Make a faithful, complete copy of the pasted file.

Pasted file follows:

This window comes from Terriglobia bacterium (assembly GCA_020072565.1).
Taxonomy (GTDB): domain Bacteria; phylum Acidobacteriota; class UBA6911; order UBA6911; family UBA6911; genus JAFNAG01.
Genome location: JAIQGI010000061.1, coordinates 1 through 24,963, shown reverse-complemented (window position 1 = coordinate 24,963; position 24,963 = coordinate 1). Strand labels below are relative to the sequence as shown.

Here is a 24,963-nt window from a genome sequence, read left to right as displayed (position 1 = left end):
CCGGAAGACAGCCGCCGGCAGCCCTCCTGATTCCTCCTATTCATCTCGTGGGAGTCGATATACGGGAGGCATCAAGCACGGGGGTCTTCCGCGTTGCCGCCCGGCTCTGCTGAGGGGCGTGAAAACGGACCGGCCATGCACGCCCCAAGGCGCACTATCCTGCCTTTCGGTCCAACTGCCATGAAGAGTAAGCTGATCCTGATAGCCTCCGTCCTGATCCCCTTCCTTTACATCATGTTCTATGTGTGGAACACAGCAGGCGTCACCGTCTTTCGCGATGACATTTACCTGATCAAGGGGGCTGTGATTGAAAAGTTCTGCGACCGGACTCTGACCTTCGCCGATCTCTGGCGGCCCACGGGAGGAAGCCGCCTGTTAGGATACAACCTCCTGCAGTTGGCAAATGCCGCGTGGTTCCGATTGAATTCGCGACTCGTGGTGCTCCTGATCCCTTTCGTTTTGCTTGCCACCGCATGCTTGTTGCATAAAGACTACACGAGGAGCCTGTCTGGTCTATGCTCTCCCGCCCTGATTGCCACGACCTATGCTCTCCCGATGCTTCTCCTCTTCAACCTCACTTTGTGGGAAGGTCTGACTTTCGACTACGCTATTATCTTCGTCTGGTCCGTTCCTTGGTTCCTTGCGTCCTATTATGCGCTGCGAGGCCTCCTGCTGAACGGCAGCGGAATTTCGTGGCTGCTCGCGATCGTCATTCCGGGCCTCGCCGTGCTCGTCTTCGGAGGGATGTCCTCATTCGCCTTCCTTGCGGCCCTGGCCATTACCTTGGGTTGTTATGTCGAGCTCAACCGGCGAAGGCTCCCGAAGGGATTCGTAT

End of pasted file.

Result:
This window comes from Terriglobia bacterium (assembly GCA_020072565.1).
Taxonomy (GTDB): domain Bacteria; phylum Acidobacteriota; class UBA6911; order UBA6911; family UBA6911; genus JAFNAG01.
Genome location: JAIQGI010000061.1, coordinates 1 through 24,963, shown reverse-complemented (window position 1 = coordinate 24,963; position 24,963 = coordinate 1). Strand labels below are relative to the sequence as shown.

Here is a 24,963-nt window from a genome sequence, read left to right as displayed (position 1 = left end):
CCGGAAGACAGCCGCCGGCAGCCCTCCTGATTCCTCCTATTCATCTCGTGGGAGTCGATATACGGGAGGCATCAAGCACGGGGGTCTTCCGCGTTGCCGCCCGGCTCTGCTGAGGGGCGTGAAAACGGACCGGCCATGCACGCCCCAAGGCGCACTATCCTGCCTTTCGGTCCAACTGCCATGAAGAGTAAGCTGATCCTGATAGCCTCCGTCCTGATCCCCTTCCTTTACATCATGTTCTATGTGTGGAACACAGCAGGCGTCACCGTCTTTCGCGATGACATTTACCTGATCAAGGGGGCTGTGATTGAAAAGTTCTGCGACCGGACTCTGACCTTCGCCGATCTCTGGCGGCCCACGGGAGGAAGCCGCCTGTTAGGATACAACCTCCTGCAGTTGGCAAATGCCGCGTGGTTCCGATTGAATTCGCGACTCGTGGTGCTCCTGATCCCTTTCGTTTTGCTTGCCACCGCATGCTTGTTGCATAAAGACTACACGAGGAGCCTGTCTGGTCTATGCTCTCCCGCCCTGATTGCCACGACCTATGCTCTCCCGATGCTTCTCCTCTTCAACCTCACTTTGTGGGAAGGTCTGACTTTCGACTACGCTATTATCTTCGTCTGGTCCGTTCCTTGGTTCCTTGCGTCCTATTATGCGCTGCGAGGCCTCCTGCTGAACGGCAGCGGAATTTCGTGGCTGCTCGCGATCGTCATTCCGGGCCTCGCCGTGCTCGTCTTCGGAGGGATGTCCTCATTCGCCTTCCTTGCGGCCCTGGCCATTACCTTGGGTTGTTATGTCGAGCTCAACCGGCGAAGGCTCCCGAAGGGATTCGTAT